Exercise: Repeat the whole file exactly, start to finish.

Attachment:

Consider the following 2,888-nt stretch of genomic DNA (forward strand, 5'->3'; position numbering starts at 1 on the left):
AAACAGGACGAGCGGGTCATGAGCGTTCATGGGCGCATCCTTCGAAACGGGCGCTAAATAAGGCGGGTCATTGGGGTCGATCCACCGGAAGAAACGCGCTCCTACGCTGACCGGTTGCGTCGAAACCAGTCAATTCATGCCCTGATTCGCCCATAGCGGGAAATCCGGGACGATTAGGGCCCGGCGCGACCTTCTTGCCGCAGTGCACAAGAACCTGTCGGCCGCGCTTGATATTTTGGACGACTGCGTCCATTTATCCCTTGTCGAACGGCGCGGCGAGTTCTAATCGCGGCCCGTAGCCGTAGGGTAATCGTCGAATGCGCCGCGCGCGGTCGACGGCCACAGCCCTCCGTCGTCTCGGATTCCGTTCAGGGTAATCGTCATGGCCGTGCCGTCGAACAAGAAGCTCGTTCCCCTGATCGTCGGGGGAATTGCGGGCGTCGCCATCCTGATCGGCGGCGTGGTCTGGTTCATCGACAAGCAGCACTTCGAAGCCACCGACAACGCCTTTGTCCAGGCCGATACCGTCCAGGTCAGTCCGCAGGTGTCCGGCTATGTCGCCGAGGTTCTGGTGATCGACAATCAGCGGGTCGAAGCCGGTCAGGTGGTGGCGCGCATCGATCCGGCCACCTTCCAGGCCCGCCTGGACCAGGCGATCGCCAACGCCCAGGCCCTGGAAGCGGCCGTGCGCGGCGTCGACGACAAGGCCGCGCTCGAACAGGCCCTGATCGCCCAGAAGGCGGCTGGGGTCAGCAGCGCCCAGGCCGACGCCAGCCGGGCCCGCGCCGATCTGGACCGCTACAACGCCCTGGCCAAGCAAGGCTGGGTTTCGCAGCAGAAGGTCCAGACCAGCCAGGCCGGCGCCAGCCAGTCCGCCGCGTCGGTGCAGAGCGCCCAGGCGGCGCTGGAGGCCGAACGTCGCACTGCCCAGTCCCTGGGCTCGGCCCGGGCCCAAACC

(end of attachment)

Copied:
Consider the following 2,888-nt stretch of genomic DNA (forward strand, 5'->3'; position numbering starts at 1 on the left):
AAACAGGACGAGCGGGTCATGAGCGTTCATGGGCGCATCCTTCGAAACGGGCGCTAAATAAGGCGGGTCATTGGGGTCGATCCACCGGAAGAAACGCGCTCCTACGCTGACCGGTTGCGTCGAAACCAGTCAATTCATGCCCTGATTCGCCCATAGCGGGAAATCCGGGACGATTAGGGCCCGGCGCGACCTTCTTGCCGCAGTGCACAAGAACCTGTCGGCCGCGCTTGATATTTTGGACGACTGCGTCCATTTATCCCTTGTCGAACGGCGCGGCGAGTTCTAATCGCGGCCCGTAGCCGTAGGGTAATCGTCGAATGCGCCGCGCGCGGTCGACGGCCACAGCCCTCCGTCGTCTCGGATTCCGTTCAGGGTAATCGTCATGGCCGTGCCGTCGAACAAGAAGCTCGTTCCCCTGATCGTCGGGGGAATTGCGGGCGTCGCCATCCTGATCGGCGGCGTGGTCTGGTTCATCGACAAGCAGCACTTCGAAGCCACCGACAACGCCTTTGTCCAGGCCGATACCGTCCAGGTCAGTCCGCAGGTGTCCGGCTATGTCGCCGAGGTTCTGGTGATCGACAATCAGCGGGTCGAAGCCGGTCAGGTGGTGGCGCGCATCGATCCGGCCACCTTCCAGGCCCGCCTGGACCAGGCGATCGCCAACGCCCAGGCCCTGGAAGCGGCCGTGCGCGGCGTCGACGACAAGGCCGCGCTCGAACAGGCCCTGATCGCCCAGAAGGCGGCTGGGGTCAGCAGCGCCCAGGCCGACGCCAGCCGGGCCCGCGCCGATCTGGACCGCTACAACGCCCTGGCCAAGCAAGGCTGGGTTTCGCAGCAGAAGGTCCAGACCAGCCAGGCCGGCGCCAGCCAGTCCGCCGCGTCGGTGCAGAGCGCCCAGGCGGCGCTGGAGGCCGAACGTCGCACTGCCCAGTCCCTGGGCTCGGCCCGGGCCCAAACC